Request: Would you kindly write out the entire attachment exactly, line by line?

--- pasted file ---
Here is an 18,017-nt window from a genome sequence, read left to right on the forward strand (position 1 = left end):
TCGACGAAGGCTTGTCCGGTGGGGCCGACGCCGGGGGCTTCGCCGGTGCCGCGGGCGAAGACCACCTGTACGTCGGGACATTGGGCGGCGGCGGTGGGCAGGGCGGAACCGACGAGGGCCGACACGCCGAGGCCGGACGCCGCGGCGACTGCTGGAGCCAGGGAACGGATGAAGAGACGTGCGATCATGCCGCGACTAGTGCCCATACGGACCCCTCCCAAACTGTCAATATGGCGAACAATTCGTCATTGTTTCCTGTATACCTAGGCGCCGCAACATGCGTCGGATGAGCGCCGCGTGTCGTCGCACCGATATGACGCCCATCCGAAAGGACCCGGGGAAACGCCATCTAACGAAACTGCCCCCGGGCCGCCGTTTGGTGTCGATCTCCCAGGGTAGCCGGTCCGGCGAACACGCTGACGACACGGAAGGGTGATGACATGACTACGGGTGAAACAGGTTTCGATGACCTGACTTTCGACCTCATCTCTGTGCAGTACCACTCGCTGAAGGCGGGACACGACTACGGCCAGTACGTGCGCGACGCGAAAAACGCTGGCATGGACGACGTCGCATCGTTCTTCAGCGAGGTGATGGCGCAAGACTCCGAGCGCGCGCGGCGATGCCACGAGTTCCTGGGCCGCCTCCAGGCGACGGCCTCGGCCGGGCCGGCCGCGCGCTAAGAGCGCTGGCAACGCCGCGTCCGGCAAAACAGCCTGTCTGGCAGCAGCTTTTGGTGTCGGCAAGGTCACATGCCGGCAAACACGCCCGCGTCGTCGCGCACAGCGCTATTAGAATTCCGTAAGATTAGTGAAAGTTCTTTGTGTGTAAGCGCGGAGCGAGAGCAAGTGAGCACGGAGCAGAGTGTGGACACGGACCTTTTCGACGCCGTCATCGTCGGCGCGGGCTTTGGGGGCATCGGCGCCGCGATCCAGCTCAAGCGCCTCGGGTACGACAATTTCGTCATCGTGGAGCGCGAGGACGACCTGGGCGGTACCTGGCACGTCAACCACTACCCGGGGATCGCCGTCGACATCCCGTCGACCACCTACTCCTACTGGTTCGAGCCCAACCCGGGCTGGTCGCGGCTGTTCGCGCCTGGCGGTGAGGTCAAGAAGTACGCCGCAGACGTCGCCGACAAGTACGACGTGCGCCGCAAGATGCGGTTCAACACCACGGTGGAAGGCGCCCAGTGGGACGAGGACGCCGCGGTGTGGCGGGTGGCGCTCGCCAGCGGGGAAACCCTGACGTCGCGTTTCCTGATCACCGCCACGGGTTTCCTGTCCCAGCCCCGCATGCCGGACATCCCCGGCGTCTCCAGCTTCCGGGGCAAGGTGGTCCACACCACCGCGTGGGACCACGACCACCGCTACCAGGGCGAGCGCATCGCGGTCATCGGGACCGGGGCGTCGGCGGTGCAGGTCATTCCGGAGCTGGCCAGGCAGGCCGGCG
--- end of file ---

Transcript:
Here is an 18,017-nt window from a genome sequence, read left to right on the forward strand (position 1 = left end):
TCGACGAAGGCTTGTCCGGTGGGGCCGACGCCGGGGGCTTCGCCGGTGCCGCGGGCGAAGACCACCTGTACGTCGGGACATTGGGCGGCGGCGGTGGGCAGGGCGGAACCGACGAGGGCCGACACGCCGAGGCCGGACGCCGCGGCGACTGCTGGAGCCAGGGAACGGATGAAGAGACGTGCGATCATGCCGCGACTAGTGCCCATACGGACCCCTCCCAAACTGTCAATATGGCGAACAATTCGTCATTGTTTCCTGTATACCTAGGCGCCGCAACATGCGTCGGATGAGCGCCGCGTGTCGTCGCACCGATATGACGCCCATCCGAAAGGACCCGGGGAAACGCCATCTAACGAAACTGCCCCCGGGCCGCCGTTTGGTGTCGATCTCCCAGGGTAGCCGGTCCGGCGAACACGCTGACGACACGGAAGGGTGATGACATGACTACGGGTGAAACAGGTTTCGATGACCTGACTTTCGACCTCATCTCTGTGCAGTACCACTCGCTGAAGGCGGGACACGACTACGGCCAGTACGTGCGCGACGCGAAAAACGCTGGCATGGACGACGTCGCATCGTTCTTCAGCGAGGTGATGGCGCAAGACTCCGAGCGCGCGCGGCGATGCCACGAGTTCCTGGGCCGCCTCCAGGCGACGGCCTCGGCCGGGCCGGCCGCGCGCTAAGAGCGCTGGCAACGCCGCGTCCGGCAAAACAGCCTGTCTGGCAGCAGCTTTTGGTGTCGGCAAGGTCACATGCCGGCAAACACGCCCGCGTCGTCGCGCACAGCGCTATTAGAATTCCGTAAGATTAGTGAAAGTTCTTTGTGTGTAAGCGCGGAGCGAGAGCAAGTGAGCACGGAGCAGAGTGTGGACACGGACCTTTTCGACGCCGTCATCGTCGGCGCGGGCTTTGGGGGCATCGGCGCCGCGATCCAGCTCAAGCGCCTCGGGTACGACAATTTCGTCATCGTGGAGCGCGAGGACGACCTGGGCGGTACCTGGCACGTCAACCACTACCCGGGGATCGCCGTCGACATCCCGTCGACCACCTACTCCTACTGGTTCGAGCCCAACCCGGGCTGGTCGCGGCTGTTCGCGCCTGGCGGTGAGGTCAAGAAGTACGCCGCAGACGTCGCCGACAAGTACGACGTGCGCCGCAAGATGCGGTTCAACACCACGGTGGAAGGCGCCCAGTGGGACGAGGACGCCGCGGTGTGGCGGGTGGCGCTCGCCAGCGGGGAAACCCTGACGTCGCGTTTCCTGATCACCGCCACGGGTTTCCTGTCCCAGCCCCGCATGCCGGACATCCCCGGCGTCTCCAGCTTCCGGGGCAAGGTGGTCCACACCACCGCGTGGGACCACGACCACCGCTACCAGGGCGAGCGCATCGCGGTCATCGGGACCGGGGCGTCGGCGGTGCAGGTCATTCCGGAGCTGGCCAGGCAGGCCGGCG